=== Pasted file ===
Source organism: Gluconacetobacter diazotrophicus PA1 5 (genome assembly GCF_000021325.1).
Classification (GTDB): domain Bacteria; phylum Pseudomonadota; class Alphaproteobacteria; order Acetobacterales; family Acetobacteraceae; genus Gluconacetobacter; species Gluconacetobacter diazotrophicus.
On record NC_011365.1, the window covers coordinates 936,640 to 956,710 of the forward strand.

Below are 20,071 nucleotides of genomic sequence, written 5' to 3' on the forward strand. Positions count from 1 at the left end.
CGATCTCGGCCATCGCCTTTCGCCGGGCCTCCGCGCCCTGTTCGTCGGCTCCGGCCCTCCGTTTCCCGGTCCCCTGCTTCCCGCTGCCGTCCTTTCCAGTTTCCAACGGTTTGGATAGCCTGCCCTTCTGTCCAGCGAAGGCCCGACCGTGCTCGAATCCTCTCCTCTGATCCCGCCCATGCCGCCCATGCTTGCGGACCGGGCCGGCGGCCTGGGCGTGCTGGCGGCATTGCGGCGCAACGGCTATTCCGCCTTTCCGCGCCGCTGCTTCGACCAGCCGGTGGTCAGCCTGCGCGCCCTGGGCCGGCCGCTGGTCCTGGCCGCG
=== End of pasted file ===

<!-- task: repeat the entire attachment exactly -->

Source organism: Gluconacetobacter diazotrophicus PA1 5 (genome assembly GCF_000021325.1).
Classification (GTDB): domain Bacteria; phylum Pseudomonadota; class Alphaproteobacteria; order Acetobacterales; family Acetobacteraceae; genus Gluconacetobacter; species Gluconacetobacter diazotrophicus.
On record NC_011365.1, the window covers coordinates 936,640 to 956,710 of the forward strand.

Below are 20,071 nucleotides of genomic sequence, written 5' to 3' on the forward strand. Positions count from 1 at the left end.
CGATCTCGGCCATCGCCTTTCGCCGGGCCTCCGCGCCCTGTTCGTCGGCTCCGGCCCTCCGTTTCCCGGTCCCCTGCTTCCCGCTGCCGTCCTTTCCAGTTTCCAACGGTTTGGATAGCCTGCCCTTCTGTCCAGCGAAGGCCCGACCGTGCTCGAATCCTCTCCTCTGATCCCGCCCATGCCGCCCATGCTTGCGGACCGGGCCGGCGGCCTGGGCGTGCTGGCGGCATTGCGGCGCAACGGCTATTCCGCCTTTCCGCGCCGCTGCTTCGACCAGCCGGTGGTCAGCCTGCGCGCCCTGGGCCGGCCGCTGGTCCTGGCCGCG